When Snapchat first landed, its ephemerality was hard for some people to wrap their heads around. Messages disappear seconds after being viewed, the tools to draw or write on photos are rudimentary and then, there was the whole matter of teens using it for sexting.
Each week, Weekend Edition Sunday host Rachel Martin brings listeners an unexpected side of the news by talking with someone personally affected by the stories making headlines.
As a criminal justice reporter for The Associated Press, Michael Graczyk has covered hundreds of executions of death row inmates in the state of Texas. This means, of course, that he must be there to witness those deaths.
President Obama made fun of himself at the White House Correspondents Association dinner on Saturday, the annual nerd-ball schmooze fest where Washington's media stars get comfy with a mix of political bigwigs and Hollywood beautiful people to celebrate a year of journalism.
Obama, known for his comic timing and delivery, didn't disappoint.
California Chrome won the 140th running of Kentucky Derby at Churchill Downs in Louisville Saturday. The horse was favored to win, despite quirks that set him apart from his more traditional competitors.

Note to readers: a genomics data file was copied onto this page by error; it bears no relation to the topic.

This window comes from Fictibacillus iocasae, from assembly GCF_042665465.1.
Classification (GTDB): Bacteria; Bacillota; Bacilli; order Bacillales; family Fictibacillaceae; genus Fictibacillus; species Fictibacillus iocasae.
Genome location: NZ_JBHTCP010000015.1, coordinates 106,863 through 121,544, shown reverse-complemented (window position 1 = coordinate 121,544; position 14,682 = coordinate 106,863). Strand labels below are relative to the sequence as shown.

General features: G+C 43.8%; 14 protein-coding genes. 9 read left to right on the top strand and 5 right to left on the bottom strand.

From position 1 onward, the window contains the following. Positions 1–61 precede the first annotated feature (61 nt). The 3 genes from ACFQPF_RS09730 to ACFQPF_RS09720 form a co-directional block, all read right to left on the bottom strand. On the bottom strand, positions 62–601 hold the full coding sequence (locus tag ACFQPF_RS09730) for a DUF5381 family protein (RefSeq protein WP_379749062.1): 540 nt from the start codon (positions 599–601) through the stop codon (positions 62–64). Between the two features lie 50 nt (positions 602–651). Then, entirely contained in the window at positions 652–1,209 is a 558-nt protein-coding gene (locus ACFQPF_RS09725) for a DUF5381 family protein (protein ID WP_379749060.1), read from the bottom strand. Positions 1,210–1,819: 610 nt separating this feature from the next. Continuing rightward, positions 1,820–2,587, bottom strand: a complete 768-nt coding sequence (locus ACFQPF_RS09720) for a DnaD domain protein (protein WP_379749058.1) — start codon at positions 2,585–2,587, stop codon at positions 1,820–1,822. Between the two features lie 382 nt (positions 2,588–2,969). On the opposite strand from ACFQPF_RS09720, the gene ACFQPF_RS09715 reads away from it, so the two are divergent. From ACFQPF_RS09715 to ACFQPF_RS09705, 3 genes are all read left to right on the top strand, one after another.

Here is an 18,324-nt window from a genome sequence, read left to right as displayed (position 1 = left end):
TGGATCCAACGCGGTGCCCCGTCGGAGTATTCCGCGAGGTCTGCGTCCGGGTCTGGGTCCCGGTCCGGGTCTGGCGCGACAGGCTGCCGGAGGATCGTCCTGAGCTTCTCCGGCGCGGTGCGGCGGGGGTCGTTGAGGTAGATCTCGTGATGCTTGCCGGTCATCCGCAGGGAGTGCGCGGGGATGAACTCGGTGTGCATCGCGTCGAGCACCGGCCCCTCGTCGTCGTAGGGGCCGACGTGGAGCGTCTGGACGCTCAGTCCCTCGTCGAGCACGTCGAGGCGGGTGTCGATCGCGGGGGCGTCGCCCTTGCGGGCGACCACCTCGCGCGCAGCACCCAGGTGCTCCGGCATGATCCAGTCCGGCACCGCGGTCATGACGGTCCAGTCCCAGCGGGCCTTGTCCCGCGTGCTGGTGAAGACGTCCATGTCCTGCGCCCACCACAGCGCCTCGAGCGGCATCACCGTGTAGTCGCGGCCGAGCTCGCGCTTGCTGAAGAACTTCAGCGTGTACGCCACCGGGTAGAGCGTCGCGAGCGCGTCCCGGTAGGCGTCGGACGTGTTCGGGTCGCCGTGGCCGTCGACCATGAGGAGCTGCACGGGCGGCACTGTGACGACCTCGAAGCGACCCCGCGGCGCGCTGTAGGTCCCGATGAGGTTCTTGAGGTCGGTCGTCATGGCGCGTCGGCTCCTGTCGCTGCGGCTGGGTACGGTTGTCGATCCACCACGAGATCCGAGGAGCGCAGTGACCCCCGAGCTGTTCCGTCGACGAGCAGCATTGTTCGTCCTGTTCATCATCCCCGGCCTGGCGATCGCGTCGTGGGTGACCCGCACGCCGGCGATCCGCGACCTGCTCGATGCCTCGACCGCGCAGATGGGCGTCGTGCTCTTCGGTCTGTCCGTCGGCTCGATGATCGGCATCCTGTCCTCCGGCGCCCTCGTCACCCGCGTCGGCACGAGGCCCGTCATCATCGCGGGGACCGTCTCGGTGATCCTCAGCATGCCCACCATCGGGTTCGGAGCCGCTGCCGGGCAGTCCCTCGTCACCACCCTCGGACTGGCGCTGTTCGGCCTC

"Derby dreams do come true," an announcer said after the race.
The easiest time to get hired at one of the seven oil refineries in the Los Angeles area is during what's called a turnaround. These breaks, when the refineries are shut down for routine maintenance, are incredibly labor-intensive. And refineries want to get them done as quickly as possible.
So companies need enough people to get the job done. But those workers must have specific skills.
In this line of work, as with other U.S. industries, there's a skills gap.
The Ukrainian government is describing its offensive against pro-Russian separatists in the eastern part of the country as an "anti-terrorist operation," language that offends the separatists and Russia.
In turn, Russia is using even stronger language, saying that the Ukrainian military has launched a "punitive operation." While that may not carry any special meaning to Western ears, it has far more sinister implications for Russians.
When you consider that critics have been writing about him for over 60 years, it can seem as if there's nothing left to say about Sonny Rollins. But there is – because over the decades, the "Saxophone Colossus" has never stopped growing or adding to his sound.